Studies on administering dopamine receptor agonist, Cabergoline, to healthy volunteers have shown that prolonged exposure recruits D1 receptors at low doses that demutes muscle tone, and shorter, high concentration exposure of D2 receptors increase muscle contractions due to heightened excitability of the motor cortex. Movement results as the agonist/antagonist muscle pairs work in concert with the rising dopamine levels that are detected prior to movement. The D1 receptors activate at lower concentrations and decrease the muscle tone of the antagonistic muscle, which eases the D2 receptor mediated contraction of the agonist muscles that follow as the dopamine concentration rises further.[21]

Several studies have tested dopamine function based on the administration of dopamine receptor modulators in test animals. Administration of low doses of D2 receptor antagonist can stimulate pre-synaptic receptors leading to decreased locomotor function. Administration of D1 and D2 receptor antagonist injection simultaneously has a synergistic effect that causes the test animals to become cataleptic.[22][23] In animal studies, dopamine regulated motor functions such as rearing, sniffing, catalepsy, and forward locomotion by binding to the five receptors.[24]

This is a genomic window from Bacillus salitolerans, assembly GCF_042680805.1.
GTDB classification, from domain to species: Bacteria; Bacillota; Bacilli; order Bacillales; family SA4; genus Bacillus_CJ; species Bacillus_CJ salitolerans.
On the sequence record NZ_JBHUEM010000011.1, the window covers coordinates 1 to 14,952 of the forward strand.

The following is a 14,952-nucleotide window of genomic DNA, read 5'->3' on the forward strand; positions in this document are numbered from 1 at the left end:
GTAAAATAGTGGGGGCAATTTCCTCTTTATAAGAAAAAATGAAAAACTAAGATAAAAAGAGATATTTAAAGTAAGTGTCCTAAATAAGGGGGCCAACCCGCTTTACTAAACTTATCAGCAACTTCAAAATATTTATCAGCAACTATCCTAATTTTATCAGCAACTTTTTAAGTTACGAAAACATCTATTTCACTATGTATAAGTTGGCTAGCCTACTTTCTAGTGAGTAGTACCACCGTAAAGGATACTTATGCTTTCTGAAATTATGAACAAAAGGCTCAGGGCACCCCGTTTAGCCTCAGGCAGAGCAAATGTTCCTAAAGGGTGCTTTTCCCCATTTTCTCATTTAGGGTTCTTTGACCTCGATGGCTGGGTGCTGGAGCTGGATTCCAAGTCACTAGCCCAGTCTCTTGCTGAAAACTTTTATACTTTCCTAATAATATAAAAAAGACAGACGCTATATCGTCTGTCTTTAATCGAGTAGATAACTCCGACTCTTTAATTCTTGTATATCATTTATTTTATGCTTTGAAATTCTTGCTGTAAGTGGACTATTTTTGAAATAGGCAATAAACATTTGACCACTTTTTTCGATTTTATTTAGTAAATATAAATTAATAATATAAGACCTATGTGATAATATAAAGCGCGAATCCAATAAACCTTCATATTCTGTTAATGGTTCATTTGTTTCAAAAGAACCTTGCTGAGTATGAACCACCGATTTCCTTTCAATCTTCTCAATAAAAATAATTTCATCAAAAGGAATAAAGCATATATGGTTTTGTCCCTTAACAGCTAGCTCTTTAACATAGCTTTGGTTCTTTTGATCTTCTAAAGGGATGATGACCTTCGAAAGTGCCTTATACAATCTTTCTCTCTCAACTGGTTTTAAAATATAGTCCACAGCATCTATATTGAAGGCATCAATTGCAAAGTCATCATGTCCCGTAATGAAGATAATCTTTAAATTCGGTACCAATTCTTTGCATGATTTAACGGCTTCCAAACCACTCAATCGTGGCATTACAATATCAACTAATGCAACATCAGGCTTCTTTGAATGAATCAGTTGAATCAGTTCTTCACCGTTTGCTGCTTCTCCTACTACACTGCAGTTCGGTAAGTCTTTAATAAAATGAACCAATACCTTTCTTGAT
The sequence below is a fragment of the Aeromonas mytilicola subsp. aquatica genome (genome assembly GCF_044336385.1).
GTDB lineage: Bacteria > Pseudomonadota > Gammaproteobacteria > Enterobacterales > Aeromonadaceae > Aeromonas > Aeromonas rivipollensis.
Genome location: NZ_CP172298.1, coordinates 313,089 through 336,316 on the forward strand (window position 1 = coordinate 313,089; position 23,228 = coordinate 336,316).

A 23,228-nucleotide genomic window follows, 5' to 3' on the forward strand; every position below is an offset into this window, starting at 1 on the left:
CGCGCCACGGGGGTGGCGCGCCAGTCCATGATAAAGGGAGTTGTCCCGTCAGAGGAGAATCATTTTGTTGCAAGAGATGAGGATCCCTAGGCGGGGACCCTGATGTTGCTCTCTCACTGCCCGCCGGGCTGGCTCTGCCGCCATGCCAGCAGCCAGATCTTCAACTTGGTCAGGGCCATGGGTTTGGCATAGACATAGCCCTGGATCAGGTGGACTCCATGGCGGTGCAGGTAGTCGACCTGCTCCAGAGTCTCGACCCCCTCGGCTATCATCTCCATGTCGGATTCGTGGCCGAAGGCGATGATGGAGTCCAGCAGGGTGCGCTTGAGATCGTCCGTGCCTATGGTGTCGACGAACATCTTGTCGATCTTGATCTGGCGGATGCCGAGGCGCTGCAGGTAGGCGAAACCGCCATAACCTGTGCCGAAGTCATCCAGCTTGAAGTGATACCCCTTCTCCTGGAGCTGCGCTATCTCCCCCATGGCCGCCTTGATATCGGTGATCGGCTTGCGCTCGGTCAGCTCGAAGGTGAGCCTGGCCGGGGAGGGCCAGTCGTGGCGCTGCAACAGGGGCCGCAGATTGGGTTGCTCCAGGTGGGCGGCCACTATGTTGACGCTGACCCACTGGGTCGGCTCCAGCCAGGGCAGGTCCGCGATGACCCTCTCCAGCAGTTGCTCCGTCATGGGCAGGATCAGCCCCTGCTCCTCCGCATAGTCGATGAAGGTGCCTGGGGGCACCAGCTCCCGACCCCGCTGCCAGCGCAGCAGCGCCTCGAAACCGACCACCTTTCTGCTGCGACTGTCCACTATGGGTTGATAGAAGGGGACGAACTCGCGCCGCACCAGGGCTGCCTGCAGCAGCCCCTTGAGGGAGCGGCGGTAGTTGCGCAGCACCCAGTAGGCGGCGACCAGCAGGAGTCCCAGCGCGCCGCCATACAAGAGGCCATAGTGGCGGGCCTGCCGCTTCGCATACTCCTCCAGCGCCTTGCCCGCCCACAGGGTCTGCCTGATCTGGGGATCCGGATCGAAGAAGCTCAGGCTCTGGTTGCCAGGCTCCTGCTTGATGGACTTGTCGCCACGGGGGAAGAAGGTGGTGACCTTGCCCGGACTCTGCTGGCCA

Dopamine and Mental Function[edit]

Several well-established clinical testing protocols for dopamine are published in the U.S. National Library of Medicine. The normal value of dopamine in the urine is 65 to 400 mcg/24 hours.[25][26] The dopamine signal correlates with the rewarding effects of drugs, including cocaine, and  these stimulants affect genes that increase dopamine sensitivity.[27] Dopamine modulates the circadian rhythm of certain brain areas, including the hypothalamus, striatum, and midbrain.[28] Dopaminergic projections from the VTA and substantia nigra in the mesocortical and mesolimbic and nigrostriatal pathways respectively, underpin the circadian rhythm of mood.[29] A study examined the effect of dopamine on circadian rhythms in healthy and cocaine-addicted adults, aged 21-55 years. Their medical history and physical condition was checked, urine, blood tests, and PET scans were conducted. The rest-activity rhythms were shown to be directly associated with higher D1 receptors.[30] Preference for late evening’s is positively correlated with D1 receptor availability in the caudate, and a more rewarding experience in response to the psychostimulant methylphenidate.[31] Higher D2/D3 receptors in the nucleus accumbens are associated with physical inactivity and increased sensitivity to the drug.[32] These findings highlight how drug effects relate to circadian rhythms and offer strategies to combat drug addiction.